posted: Jun. 29, 2021.
At NextGen Foot & Ankle Care Centers, we know the best way for our Glendale patients with diabetes to protect their feet and avoid complications from this disease is by being proactive in foot care. Nerve damage is frequently associated with diabetes. This presents several potential issues that can increase your risk for wounds and ulcers, including nerve damage which decreases sensation and normal nerve functions like oil secretion to keep skin supple. Summer brings its own set of challenges for patients with diabetes. Below are some scenarios to help illustrate potential problems and how to avoid them:
A Quick Trip to the Mailbox
Even though you know it’s not advisable to go barefoot if you have diabetes, you may think a short walk out to the mailbox and back shouldn’t cause any harm. Unfortunately, it’s not about the amount of time you walk barefoot—it’s about the hazards it exposes your feet to. On hot summer days, the asphalt on a driveway gets hot enough to burn the soles of your feet in very little time. You can also step on a sharp stone or sustain a puncture wound from a stick or other debris in the driveway. Consider a pair of sturdy slippers with an outdoor tread that works both indoors and out.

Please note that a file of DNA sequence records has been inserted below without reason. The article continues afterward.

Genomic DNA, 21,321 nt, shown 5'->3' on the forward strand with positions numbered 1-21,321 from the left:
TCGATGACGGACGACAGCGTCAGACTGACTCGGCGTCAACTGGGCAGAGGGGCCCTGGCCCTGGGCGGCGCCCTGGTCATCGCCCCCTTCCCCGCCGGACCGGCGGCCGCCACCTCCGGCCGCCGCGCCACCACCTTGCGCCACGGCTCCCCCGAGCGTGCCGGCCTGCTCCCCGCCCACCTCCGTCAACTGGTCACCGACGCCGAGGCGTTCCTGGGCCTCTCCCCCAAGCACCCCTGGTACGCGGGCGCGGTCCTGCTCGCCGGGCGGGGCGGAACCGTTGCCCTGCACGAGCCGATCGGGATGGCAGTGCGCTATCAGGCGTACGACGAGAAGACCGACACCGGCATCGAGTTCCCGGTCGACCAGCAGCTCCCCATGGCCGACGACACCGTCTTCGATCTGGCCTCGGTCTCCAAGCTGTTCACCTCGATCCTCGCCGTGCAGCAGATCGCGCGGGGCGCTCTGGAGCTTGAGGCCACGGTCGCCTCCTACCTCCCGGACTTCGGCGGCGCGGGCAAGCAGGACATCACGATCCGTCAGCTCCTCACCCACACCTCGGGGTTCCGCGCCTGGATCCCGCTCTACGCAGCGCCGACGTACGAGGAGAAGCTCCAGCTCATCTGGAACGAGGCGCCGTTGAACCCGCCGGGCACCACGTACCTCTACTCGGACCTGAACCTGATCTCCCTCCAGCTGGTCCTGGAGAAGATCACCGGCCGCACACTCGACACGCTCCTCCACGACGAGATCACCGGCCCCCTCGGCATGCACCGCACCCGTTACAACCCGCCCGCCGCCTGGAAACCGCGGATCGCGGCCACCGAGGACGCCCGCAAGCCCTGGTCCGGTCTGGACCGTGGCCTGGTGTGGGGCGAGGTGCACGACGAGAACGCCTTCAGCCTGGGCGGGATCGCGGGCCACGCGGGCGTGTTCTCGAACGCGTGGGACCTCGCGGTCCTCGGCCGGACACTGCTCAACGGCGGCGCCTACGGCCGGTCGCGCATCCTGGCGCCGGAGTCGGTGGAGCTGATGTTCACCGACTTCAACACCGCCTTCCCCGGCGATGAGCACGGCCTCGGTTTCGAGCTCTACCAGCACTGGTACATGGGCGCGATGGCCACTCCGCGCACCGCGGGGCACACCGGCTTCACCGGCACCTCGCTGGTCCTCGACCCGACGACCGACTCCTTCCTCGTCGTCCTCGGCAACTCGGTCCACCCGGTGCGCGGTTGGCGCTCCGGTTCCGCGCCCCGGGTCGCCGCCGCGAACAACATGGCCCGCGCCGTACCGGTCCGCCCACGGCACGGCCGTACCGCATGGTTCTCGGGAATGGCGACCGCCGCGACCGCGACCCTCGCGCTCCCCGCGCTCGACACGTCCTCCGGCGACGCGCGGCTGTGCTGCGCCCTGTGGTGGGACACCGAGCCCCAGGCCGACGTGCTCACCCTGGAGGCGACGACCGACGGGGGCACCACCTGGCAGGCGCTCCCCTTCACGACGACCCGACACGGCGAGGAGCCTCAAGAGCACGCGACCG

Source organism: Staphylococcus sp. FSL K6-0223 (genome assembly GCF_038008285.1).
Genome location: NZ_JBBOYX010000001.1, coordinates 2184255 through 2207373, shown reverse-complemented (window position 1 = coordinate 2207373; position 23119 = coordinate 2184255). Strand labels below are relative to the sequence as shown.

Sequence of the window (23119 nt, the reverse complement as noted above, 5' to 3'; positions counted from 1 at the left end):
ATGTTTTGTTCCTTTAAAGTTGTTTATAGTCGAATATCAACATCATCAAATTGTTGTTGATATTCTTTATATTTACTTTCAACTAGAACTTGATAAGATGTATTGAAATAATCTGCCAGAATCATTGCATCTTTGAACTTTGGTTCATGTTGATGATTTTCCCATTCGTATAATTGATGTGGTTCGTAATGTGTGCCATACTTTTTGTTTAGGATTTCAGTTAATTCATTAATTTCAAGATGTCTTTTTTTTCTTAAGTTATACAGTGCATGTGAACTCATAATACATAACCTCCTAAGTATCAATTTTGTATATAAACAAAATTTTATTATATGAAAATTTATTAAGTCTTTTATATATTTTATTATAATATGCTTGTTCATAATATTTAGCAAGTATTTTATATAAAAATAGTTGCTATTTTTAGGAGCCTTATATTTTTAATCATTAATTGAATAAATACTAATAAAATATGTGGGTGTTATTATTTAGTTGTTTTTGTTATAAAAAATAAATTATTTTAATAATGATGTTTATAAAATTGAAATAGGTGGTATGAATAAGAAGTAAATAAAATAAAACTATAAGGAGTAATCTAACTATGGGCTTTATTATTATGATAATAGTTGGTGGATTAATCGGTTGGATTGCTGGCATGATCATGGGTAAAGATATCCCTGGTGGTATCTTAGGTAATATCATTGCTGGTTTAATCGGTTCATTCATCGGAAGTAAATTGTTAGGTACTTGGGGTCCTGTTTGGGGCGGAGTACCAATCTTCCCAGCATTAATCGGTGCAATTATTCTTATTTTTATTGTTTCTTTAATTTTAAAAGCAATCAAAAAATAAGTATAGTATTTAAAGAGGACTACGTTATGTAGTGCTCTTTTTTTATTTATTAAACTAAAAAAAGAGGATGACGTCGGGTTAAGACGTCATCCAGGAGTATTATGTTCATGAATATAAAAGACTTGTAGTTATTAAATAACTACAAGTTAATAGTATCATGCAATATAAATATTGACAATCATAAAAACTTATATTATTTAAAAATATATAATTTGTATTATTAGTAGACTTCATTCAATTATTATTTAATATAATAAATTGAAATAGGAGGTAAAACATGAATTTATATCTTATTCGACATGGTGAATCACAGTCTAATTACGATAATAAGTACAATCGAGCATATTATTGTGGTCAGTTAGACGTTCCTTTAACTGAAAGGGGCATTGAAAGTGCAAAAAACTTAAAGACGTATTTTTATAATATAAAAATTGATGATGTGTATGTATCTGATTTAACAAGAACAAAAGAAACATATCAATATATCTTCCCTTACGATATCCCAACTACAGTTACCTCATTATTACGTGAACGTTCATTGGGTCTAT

An Afternoon at the Pool
There’s nothing more lovely than enjoying a day at the community pool with friends, but beware of two potential dangers: sunburn and fungal infections. Remember to apply sunscreen to the tops and bottoms of your feet as often as you apply it to the rest of your body. Reapply after swimming or every two hours, whichever comes first. Slip your shower shoes or flip-flops on before heading to the restroom to avoid coming in contact with fungi and bacteria that can cause athlete’s foot and fungal toenails.
Spending All Day in Summer Sandals
While open-style shoes are light and breezy in the summer and show off your pedicure, long-term wear of them can cause the skin to dry out faster than normal due to exposure to air and sun. If you like this type of footwear, be sure to use a rich moisturizer every night and try not to wear sandals every day.
As always, examine your feet daily and report anything concerning to our podiatrists, Dr. Samvel Keshishyan, Dr. Samvel Keshishyan, and Dr. Samvel Keshishyan, promptly. Contact our Glendale (818) 416-3668, South Pasadena (818) 779-6140, or Glendale (818) 756-3338 office for an appointment.